College athletes tend to be less likely than their non-athlete peers to smoke marijuana. But when they do, they may have some different reasons for it, according to a study in the July issue of the Journal of Studies on Alcohol ...

High school athletes take lead from coaches in reporting concussive symptoms, study finds

January 17, 2013
In a recent study, UW researchers sought to understand why high school athletes do not report concussive symptoms. The researchers conducted focus groups with 50 male and female Seattle-area varsity athletes from a variety ...

Female college athletes need better screening for health problems, researchers report

June 6, 2012
Female athletes, particularly those involved in high level college sports at the NCAA Division I level, are particularly prone to a trio of medical issues called the "female athlete triad." A new study conducted by sports ...

Female and younger athletes take longer to overcome concussions

May 8, 2012
New research out of Michigan State University reveals female athletes and younger athletes take longer to recover from concussions, findings that call for physicians and athletic trainers to take sex and age into account ...

Newly recognized feature of athlete's heart found to be more prevalent in black male athletes

April 19, 2012
Left-ventricular hyper-trabeculation (LVHT) – a feature of certain cardiomyopathies (chronic disease of the heart muscle) – has been found to be more common in black, male athletes according to a new study presented ...

Recommended for you

Wine is good for you—to a point

January 18, 2018
The Mediterranean diet has become synonymous with healthy eating, but there's one thing in it that stands out: It's cool to drink wine.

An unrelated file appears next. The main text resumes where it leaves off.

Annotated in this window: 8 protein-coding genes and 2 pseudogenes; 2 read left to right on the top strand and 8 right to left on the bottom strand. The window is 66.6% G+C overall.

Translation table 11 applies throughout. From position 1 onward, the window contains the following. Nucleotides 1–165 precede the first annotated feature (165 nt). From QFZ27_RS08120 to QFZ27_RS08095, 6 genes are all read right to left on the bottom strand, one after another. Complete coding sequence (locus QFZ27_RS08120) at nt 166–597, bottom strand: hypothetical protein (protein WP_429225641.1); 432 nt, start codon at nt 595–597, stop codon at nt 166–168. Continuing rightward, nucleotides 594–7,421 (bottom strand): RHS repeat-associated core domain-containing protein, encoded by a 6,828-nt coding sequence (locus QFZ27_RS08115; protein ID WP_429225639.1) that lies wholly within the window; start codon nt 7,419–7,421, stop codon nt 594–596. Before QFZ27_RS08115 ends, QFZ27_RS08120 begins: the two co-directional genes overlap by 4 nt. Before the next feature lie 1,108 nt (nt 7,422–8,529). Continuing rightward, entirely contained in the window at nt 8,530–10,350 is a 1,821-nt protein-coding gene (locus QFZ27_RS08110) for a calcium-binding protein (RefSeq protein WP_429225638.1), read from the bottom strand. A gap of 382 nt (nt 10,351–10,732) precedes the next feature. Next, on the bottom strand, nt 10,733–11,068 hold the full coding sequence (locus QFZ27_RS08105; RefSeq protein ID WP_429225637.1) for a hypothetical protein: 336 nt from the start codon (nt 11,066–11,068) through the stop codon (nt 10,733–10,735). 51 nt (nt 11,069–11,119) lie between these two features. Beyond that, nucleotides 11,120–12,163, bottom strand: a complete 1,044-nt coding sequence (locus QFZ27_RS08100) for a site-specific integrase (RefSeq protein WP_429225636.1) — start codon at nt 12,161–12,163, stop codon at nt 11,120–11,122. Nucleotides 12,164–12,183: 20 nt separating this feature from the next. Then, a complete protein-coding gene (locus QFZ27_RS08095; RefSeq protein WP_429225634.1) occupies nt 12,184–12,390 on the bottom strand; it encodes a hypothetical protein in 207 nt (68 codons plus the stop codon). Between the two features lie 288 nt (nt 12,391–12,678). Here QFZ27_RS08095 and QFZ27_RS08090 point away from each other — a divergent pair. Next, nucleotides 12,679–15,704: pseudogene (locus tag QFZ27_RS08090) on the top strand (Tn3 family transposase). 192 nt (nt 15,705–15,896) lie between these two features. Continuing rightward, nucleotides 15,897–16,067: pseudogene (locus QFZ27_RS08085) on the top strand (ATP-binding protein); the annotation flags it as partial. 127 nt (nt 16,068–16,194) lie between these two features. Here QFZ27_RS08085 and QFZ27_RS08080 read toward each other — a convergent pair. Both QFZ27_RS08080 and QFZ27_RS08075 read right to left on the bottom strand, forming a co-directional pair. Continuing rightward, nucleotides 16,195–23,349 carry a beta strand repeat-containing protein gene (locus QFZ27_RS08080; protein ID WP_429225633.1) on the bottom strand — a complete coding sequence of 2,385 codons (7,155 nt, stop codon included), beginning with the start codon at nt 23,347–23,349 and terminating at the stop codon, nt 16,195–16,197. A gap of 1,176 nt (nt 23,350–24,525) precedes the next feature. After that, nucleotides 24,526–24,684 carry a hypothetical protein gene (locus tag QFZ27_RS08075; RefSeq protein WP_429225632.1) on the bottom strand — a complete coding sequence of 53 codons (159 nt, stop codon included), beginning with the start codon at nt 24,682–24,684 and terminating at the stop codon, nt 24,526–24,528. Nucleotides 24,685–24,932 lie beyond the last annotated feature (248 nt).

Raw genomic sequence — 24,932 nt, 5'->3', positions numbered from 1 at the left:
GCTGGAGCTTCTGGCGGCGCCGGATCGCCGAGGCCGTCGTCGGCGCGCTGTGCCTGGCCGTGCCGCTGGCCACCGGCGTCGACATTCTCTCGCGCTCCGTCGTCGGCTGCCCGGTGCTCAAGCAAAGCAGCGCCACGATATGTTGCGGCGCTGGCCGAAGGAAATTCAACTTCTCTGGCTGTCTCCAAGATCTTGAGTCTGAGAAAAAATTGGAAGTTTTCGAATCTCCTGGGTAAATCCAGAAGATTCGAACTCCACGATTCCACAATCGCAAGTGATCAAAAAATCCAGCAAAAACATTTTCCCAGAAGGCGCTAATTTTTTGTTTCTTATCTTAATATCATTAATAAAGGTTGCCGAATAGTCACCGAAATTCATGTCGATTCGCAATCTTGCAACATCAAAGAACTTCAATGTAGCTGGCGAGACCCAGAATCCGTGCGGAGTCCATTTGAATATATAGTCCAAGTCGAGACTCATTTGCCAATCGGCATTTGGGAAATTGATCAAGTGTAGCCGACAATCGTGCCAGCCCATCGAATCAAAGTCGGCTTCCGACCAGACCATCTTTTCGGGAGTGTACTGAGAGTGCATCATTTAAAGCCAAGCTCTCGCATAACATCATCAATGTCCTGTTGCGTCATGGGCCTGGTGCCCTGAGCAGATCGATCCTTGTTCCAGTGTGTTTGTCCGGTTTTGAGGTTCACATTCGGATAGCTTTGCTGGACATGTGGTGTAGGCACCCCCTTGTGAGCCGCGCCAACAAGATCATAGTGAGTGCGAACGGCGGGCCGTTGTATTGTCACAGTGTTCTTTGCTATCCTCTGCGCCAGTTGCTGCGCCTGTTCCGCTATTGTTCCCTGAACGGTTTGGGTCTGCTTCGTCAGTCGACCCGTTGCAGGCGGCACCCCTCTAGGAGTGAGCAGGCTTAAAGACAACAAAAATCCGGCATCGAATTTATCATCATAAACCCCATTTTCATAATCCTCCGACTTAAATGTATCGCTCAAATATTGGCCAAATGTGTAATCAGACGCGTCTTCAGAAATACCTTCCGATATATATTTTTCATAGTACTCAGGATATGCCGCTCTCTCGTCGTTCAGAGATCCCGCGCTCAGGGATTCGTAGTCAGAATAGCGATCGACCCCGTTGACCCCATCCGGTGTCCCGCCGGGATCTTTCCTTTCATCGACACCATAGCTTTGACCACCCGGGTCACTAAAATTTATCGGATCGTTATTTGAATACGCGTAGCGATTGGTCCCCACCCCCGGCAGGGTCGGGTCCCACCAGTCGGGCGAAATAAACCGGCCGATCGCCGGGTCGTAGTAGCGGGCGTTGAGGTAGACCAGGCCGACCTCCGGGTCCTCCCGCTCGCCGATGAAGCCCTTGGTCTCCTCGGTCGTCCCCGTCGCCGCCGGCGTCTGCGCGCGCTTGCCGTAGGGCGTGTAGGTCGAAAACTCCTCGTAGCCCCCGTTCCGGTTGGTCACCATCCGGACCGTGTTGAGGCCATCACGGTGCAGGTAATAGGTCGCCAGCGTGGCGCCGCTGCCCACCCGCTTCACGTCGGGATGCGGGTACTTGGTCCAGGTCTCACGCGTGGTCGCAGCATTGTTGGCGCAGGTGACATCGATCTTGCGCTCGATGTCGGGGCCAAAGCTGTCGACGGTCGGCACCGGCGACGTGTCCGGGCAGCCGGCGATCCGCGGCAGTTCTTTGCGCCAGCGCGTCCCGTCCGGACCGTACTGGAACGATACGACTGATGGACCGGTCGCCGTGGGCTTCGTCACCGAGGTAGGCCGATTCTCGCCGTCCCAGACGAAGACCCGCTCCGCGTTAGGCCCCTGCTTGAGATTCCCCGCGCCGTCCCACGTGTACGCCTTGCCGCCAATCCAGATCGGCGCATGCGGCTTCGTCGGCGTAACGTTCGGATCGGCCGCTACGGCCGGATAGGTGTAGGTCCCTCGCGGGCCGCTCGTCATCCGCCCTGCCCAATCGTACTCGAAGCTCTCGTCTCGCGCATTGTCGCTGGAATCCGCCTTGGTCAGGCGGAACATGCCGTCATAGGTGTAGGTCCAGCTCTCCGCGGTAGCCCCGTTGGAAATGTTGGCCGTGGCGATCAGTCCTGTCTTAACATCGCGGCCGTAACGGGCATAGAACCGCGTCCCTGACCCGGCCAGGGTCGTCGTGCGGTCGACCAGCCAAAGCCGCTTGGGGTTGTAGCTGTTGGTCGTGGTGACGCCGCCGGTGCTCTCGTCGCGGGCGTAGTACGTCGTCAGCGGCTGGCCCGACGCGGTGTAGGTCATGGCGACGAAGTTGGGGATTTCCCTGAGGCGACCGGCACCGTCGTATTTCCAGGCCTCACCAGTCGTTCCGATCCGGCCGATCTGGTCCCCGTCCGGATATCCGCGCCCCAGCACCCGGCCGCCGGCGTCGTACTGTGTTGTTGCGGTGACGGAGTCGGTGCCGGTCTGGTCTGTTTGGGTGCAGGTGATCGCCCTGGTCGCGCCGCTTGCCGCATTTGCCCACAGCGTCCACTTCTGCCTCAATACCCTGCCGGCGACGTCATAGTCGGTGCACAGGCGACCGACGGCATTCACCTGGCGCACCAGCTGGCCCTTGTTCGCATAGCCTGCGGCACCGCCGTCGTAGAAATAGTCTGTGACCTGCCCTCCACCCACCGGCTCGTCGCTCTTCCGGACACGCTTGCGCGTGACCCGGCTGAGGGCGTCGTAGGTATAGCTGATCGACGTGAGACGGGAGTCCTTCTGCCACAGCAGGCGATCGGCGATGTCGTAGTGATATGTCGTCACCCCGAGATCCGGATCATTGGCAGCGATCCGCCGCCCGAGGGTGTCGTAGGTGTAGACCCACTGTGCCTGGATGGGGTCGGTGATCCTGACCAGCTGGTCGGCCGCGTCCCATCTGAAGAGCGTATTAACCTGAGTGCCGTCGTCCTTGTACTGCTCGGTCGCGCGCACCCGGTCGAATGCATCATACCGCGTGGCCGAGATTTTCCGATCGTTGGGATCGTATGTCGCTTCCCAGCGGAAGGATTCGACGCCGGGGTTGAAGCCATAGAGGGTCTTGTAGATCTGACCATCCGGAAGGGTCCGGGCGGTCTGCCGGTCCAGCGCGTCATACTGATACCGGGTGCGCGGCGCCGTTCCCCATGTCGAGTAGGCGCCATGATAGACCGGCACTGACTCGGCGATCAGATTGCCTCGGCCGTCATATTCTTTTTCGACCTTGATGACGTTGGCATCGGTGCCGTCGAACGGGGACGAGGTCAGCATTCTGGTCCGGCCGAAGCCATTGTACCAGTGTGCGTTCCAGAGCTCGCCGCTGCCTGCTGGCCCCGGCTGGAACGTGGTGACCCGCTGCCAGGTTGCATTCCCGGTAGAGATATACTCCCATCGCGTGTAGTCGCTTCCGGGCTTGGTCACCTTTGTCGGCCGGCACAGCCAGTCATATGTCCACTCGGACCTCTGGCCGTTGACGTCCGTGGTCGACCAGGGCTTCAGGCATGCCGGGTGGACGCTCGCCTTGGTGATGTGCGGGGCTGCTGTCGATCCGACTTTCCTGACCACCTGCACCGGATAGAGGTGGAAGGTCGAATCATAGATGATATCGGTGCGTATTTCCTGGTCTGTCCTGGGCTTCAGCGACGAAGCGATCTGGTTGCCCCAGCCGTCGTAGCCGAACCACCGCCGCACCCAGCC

Sleep better, lose weight?

January 17, 2018
(HealthDay)—Sleeplessness could cost you when it's time to stand on your bathroom scale, a new British study suggests.

Who uses phone apps to track sleep habits? Mostly the healthy and wealthy in US

January 16, 2018
The profile of most Americans who use popular mobile phone apps that track sleep habits is that they are relatively affluent, claim to eat well, and say they are in good health, even if some of them tend to smoke.

Improvements in mortality rates are slowed by rise in obesity in the United States

January 15, 2018
With countless medical advances and efforts to curb smoking, one might expect that life expectancy in the United States would improve. Yet according to recent studies, there's been a reduction in the rate of improvement in ...

Teens likely to crave junk food after watching TV ads

January 15, 2018
Teenagers who watch more than three hours of commercial TV a day are more likely to eat hundreds of extra junk food snacks, according to a report by Cancer Research UK.

Can muesli help against arthritis?

January 15, 2018
It is well known that healthy eating increases a general sense of wellbeing. Researchers at Friedrich-Alexander-Universität Erlangen-Nürnberg (FAU) have now discovered that a fibre-rich diet can have a positive influence ...

0 comments

Please sign in to add a comment. Registration is free, and takes less than a minute. Read more

Click here to reset your password.
Sign in to get notified via email when new comments are made.